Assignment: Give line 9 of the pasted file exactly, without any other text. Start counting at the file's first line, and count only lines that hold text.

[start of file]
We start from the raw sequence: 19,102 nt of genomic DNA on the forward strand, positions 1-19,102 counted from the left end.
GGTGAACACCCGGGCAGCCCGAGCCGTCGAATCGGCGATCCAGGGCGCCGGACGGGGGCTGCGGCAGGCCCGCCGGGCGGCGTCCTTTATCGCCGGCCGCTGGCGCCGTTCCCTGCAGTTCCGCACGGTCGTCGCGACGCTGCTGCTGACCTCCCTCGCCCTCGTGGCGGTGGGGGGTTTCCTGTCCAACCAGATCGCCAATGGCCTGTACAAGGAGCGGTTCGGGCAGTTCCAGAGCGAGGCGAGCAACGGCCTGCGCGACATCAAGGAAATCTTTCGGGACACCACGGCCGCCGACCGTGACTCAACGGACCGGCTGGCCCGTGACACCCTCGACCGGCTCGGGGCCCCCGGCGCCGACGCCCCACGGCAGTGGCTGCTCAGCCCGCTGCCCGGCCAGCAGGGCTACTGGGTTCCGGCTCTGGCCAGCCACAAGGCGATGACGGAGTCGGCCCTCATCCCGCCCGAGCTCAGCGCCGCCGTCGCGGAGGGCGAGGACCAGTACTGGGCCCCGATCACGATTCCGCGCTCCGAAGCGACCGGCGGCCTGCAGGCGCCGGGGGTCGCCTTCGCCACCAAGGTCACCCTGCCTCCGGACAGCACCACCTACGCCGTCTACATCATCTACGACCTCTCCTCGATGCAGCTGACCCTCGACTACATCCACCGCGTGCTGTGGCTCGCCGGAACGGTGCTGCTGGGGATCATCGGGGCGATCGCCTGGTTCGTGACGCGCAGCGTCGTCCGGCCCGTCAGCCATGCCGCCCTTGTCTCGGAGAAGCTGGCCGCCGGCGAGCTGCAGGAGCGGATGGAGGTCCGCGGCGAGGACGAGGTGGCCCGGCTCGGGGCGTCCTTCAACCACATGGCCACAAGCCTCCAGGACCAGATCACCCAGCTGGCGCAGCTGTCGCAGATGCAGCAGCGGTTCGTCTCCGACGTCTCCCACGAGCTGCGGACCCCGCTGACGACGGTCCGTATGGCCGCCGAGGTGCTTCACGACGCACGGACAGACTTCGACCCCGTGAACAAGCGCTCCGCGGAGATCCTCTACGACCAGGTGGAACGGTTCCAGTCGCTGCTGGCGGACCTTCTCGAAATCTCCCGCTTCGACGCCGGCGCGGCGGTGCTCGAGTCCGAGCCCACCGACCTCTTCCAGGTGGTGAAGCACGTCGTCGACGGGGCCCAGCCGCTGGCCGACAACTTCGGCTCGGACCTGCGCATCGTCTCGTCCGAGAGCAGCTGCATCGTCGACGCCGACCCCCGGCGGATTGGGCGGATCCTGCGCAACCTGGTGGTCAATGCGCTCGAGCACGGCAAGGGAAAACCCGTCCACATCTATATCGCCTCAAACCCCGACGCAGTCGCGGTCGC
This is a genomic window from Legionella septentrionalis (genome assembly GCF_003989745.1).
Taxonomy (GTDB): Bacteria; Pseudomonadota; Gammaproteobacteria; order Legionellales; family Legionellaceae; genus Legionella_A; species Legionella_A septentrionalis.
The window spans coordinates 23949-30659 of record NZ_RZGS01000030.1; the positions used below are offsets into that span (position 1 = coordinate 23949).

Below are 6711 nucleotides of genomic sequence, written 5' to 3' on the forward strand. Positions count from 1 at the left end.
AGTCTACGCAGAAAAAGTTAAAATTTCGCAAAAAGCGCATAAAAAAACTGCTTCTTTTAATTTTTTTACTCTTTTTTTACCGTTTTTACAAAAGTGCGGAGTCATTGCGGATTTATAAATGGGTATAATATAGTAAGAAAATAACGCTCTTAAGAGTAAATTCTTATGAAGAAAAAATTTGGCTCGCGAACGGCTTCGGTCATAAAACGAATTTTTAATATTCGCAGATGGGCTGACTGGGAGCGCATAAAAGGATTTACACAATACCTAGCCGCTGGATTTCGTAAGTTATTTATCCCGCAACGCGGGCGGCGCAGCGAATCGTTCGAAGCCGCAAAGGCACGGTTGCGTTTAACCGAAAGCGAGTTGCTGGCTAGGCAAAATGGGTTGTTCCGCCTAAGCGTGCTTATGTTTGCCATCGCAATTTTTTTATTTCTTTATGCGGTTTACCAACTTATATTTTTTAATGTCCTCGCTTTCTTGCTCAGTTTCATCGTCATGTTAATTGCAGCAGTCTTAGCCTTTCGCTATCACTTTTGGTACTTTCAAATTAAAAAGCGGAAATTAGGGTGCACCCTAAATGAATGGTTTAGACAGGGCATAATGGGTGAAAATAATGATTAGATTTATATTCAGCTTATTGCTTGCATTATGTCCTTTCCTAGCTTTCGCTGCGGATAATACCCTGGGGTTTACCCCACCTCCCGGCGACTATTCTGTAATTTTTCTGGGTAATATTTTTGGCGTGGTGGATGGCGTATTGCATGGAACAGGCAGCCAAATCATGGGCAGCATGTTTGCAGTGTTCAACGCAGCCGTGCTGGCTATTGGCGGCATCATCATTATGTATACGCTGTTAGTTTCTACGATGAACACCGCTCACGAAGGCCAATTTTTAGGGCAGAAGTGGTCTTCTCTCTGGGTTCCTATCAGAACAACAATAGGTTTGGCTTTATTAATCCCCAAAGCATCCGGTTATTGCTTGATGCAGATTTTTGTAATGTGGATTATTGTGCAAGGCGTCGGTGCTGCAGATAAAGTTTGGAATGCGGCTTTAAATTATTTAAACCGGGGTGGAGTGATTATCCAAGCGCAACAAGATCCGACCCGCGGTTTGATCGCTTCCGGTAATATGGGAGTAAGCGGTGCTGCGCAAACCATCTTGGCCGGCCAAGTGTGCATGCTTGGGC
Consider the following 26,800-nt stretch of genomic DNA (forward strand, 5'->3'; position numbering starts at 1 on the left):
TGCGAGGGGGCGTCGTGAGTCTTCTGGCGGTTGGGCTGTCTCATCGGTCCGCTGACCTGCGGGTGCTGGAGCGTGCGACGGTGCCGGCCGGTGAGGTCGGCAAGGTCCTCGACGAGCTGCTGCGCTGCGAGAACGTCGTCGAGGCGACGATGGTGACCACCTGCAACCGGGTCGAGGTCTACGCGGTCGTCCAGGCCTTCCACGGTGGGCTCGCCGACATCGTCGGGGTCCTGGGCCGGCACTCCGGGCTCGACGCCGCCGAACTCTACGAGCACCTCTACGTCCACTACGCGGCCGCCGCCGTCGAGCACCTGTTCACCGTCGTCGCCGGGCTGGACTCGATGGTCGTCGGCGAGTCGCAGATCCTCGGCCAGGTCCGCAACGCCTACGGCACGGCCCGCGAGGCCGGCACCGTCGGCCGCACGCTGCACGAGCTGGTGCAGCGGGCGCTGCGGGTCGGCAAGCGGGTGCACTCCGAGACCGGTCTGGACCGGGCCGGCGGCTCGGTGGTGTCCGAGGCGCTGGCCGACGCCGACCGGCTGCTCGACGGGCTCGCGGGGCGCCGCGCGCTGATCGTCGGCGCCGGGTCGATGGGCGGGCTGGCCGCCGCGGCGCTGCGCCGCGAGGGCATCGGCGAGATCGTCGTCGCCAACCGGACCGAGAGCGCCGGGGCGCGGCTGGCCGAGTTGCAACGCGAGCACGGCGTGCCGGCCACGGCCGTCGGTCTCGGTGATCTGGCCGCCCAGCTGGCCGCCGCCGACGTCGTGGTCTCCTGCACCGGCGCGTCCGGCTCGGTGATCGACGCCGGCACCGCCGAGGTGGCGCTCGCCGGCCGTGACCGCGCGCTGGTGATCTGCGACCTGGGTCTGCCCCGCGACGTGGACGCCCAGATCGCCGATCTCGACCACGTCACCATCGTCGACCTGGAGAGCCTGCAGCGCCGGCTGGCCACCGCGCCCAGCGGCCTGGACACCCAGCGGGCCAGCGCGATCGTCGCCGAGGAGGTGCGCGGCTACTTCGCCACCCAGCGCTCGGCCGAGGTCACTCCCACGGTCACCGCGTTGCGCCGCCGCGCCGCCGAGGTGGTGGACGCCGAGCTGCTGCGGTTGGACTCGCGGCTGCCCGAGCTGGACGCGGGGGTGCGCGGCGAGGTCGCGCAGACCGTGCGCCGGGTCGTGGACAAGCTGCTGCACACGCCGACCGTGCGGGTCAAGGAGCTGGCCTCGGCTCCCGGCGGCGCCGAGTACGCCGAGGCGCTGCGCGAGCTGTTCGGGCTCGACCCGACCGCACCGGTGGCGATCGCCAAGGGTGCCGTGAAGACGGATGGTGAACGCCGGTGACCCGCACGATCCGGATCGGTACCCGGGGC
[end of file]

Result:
TGCGAGGGGGCGTCGTGAGTCTTCTGGCGGTTGGGCTGTCTCATCGGTCCGCTGACCTGCGGGTGCTGGAGCGTGCGACGGTGCCGGCCGGTGAGGTCGGCAAGGTCCTCGACGAGCTGCTGCGCTGCGAGAACGTCGTCGAGGCGACGATGGTGACCACCTGCAACCGGGTCGAGGTCTACGCGGTCGTCCAGGCCTTCCACGGTGGGCTCGCCGACATCGTCGGGGTCCTGGGCCGGCACTCCGGGCTCGACGCCGCCGAACTCTACGAGCACCTCTACGTCCACTACGCGGCCGCCGCCGTCGAGCACCTGTTCACCGTCGTCGCCGGGCTGGACTCGATGGTCGTCGGCGAGTCGCAGATCCTCGGCCAGGTCCGCAACGCCTACGGCACGGCCCGCGAGGCCGGCACCGTCGGCCGCACGCTGCACGAGCTGGTGCAGCGGGCGCTGCGGGTCGGCAAGCGGGTGCACTCCGAGACCGGTCTGGACCGGGCCGGCGGCTCGGTGGTGTCCGAGGCGCTGGCCGACGCCGACCGGCTGCTCGACGGGCTCGCGGGGCGCCGCGCGCTGATCGTCGGCGCCGGGTCGATGGGCGGGCTGGCCGCCGCGGCGCTGCGCCGCGAGGGCATCGGCGAGATCGTCGTCGCCAACCGGACCGAGAGCGCCGGGGCGCGGCTGGCCGAGTTGCAACGCGAGCACGGCGTGCCGGCCACGGCCGTCGGTCTCGGTGATCTGGCCGCCCAGCTGGCCGCCGCCGACGTCGTGGTCTCCTGCACCGGCGCGTCCGGCTCGGTGATCGACGCCGGCACCGCCGAGGTGGCGCTCGCCGGCCGTGACCGCGCGCTGGTGATCTGCGACCTGGGTCTGCCCCGCGACGTGGACGCCCAGATCGCCGATCTCGACCACGTCACCATCGTCGACCTGGAGAGCCTGCAGCGCCGGCTGGCCACCGCGCCCAGCGGCCTGGACACCCAGCGGGCCAGCGCGATCGTCGCCGAGGAGGTGCGCGGCTACTTCGCCACCCAGCGCTCGGCCGAGGTCACTCCCACGGTCACCGCGTTGCGCCGCCGCGCCGCCGAGGTGGTGGACGCCGAGCTGCTGCGGTTGGACTCGCGGCTGCCCGAGCTGGACGCGGGGGTGCGCGGCGAGGTCGCGCAGACCGTGCGCCGGGTCGTGGACAAGCTGCTGCACACGCCGACCGTGCGGGTCAAGGAGCTGGCCTCGGCTCCCGGCGGCGCCGAGTACGCCGAGGCGCTGCGCGAGCTGTTCGGGCTCGACCCGACCGCACCGGTGGCGATCGCCAAGGGTGCCGTGAAGACGGATGGTGAACGCCGGTGACCCGCACGATCCGGATCGGTACCCGGGGC